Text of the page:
It’s the patient who needs to formulate a plan; a DNE will assist or give potential options that he/she may not have been aware of. By coming up with the solutions themselves, it empowers them and builds self-confidence. It encourages self-management, which is what we are aiming for.

Daily routine

A routine day consists of consultations, checking and responding to patient emails and, in most cases, managing an emergency hotline. Remember, diabetes doesn’t go away after office hours.

Though, saying a day is routine is not very accurate. No two patients ever present in the same way. So, although saying a consultation is routine is true, the content will never be routine. The patient may be in a bad space – unrelated to diabetes – resulting in 90% of the consultation being spent on that issue.

A DNE needs to be flexible. A consultation should have structure, but the content should be led by the patient. Our agenda may not meet the patient’s needs. We need to be attentive to where the patient is leading us.

Pros and cons

As with every profession, there are both rewarding and challenging moments. The most challenging issues being language differences, financial constraints, and a general resistance (from patients) to change.

These changes include lifestyle modification, increasing, changing or adding medication. Resistance is also common when initiating insulin. Financial constraints affect the choice of medication, the amount of testing strips that a patient can use as well as food that can be purchased. All of these have an effect on the way the patient responds to the recommendations.

On the up side, I love being the first person to interact with a newly diagnosed patient. Being able to allay the fear these patients feel is extremely rewarding. Many people are scared when they have been diagnosed with diabetes. They also fear being judged.

As time goes on and my patients come for follow-up appointments, it is wonderful to see how many of them have embraced the diagnosis, worked through and with it. Their self-esteem appears to blossom.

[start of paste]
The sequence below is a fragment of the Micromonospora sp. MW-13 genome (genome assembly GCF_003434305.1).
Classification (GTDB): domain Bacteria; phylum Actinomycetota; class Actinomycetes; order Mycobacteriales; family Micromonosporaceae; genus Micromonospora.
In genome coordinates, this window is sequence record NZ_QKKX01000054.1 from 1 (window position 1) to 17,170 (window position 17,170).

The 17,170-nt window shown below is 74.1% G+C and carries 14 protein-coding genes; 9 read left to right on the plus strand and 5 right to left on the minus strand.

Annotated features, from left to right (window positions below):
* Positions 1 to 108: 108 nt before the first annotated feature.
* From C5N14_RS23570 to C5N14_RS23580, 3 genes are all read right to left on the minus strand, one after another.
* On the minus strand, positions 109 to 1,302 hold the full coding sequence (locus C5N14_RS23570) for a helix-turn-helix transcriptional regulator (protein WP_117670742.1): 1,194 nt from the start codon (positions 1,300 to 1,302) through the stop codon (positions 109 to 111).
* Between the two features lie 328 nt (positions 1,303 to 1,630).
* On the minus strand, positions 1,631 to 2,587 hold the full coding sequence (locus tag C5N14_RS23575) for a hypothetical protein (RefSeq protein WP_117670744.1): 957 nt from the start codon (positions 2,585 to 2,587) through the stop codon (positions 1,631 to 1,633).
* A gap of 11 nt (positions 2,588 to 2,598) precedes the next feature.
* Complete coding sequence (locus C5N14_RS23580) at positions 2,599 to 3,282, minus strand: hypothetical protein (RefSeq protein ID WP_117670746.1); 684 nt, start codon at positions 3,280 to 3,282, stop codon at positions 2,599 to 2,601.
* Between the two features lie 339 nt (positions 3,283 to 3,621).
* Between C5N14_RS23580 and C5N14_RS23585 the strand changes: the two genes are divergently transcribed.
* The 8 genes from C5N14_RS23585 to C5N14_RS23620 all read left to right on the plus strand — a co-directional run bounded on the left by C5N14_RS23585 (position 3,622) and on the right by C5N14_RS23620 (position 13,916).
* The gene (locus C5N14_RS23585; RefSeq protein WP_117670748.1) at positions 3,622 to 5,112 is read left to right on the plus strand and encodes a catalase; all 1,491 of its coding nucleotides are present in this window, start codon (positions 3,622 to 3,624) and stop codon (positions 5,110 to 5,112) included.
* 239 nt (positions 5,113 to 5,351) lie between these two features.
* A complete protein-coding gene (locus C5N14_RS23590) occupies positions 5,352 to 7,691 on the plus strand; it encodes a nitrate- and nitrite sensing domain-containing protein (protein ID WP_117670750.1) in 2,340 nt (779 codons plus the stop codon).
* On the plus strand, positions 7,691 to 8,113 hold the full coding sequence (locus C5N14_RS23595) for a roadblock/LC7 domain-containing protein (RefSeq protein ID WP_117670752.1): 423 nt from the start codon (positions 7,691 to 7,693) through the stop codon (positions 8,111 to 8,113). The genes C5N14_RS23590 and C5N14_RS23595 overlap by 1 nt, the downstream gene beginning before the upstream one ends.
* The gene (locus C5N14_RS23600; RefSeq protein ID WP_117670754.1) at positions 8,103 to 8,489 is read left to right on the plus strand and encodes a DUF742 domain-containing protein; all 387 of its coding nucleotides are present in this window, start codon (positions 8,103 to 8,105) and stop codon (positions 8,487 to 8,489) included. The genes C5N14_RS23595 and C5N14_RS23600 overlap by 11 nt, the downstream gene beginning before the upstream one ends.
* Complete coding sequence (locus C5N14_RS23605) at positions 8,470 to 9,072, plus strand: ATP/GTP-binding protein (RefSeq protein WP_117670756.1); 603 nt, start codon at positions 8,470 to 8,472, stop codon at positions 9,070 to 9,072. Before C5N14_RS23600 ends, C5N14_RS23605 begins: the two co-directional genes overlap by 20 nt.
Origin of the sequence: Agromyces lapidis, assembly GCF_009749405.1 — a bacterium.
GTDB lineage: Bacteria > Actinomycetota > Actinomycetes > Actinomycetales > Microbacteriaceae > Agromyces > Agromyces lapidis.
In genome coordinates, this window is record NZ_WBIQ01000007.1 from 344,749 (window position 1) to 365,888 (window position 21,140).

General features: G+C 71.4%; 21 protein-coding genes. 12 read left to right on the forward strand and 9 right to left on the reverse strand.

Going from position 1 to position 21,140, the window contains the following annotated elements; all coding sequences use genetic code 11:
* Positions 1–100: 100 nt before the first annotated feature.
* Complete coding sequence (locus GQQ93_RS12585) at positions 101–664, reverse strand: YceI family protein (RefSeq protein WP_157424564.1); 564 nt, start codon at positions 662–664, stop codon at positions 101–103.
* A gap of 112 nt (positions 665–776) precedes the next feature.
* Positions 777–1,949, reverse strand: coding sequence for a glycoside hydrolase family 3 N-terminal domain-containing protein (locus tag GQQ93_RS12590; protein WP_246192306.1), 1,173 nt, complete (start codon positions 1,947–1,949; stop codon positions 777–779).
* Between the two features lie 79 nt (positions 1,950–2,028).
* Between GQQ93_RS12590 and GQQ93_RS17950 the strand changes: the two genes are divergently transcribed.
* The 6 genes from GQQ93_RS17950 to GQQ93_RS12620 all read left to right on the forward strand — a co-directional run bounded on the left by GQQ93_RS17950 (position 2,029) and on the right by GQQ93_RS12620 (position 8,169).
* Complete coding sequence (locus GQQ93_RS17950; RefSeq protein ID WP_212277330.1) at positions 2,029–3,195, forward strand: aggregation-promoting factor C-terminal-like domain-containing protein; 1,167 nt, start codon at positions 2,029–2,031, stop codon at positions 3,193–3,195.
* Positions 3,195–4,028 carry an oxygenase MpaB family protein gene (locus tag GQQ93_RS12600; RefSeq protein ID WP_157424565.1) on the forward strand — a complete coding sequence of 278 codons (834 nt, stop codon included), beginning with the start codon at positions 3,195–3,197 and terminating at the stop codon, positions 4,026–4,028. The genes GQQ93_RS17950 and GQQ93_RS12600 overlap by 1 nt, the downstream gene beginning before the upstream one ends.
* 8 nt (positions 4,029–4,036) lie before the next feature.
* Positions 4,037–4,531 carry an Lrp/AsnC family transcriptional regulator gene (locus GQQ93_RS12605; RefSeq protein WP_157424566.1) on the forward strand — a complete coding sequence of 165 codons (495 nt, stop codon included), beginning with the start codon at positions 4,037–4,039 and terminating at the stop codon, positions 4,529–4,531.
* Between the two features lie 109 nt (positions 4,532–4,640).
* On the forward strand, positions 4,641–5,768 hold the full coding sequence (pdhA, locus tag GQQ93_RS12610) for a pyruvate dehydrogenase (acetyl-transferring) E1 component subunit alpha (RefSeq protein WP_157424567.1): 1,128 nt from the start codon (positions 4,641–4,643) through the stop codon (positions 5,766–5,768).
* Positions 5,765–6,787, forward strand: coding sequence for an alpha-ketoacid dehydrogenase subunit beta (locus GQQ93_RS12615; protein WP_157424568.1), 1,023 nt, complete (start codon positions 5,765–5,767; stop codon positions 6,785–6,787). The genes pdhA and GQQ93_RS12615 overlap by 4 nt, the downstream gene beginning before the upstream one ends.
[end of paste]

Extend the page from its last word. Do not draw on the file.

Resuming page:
Sadly, this is unfortunately not the case with all patients. At the end of the day, we are all human. Helping one person might not change the world, but it could change the world for one person.

MEET OUR EXPERT - Christine Manga

Christine Manga (Post Grad Dip Diabetes and Msc Diabetes) is a professional nurse and a diabetes nurse educator. She has worked with Dr Angela Murphy at CDE Centre, Sunward Park since 2012.
Christine Manga (Post Grad Dip Diabetes and Msc Diabetes) is a professional nurse and a diabetes nurse educator. She has worked with Dr Angela Murphy at CDE Centre, Sunward Park since 2012.

I have diabetes and I am a theatre scrub nurse

Nokusa Matlhabe (50) is a divorcee. She lives in Lakeside, Vereeniging, Gauteng with her 18-year-old son. She has Type 2 diabetes.

Diagnosed by gynaecologist

At the age of 32, Nokusa was initially diagnosed by her gynaecologist after giving birth to her second child. Her second daughter was considered a large baby, weighing 4,5kg. This fact, known as macrosomia, made Nokusa’s gynae think she had diabetes.

Being in complete denial, Nokusa ignored what her gynae told her and focused on her new born. Sadly, her second child died three months later due to a heart problem. The brave mother grieved and dealt with the trauma of losing a child, but was overjoyed when she fell pregnant with her third child shortly afterwards. She gave birth to a healthy baby boy, who is currently doing his matric year.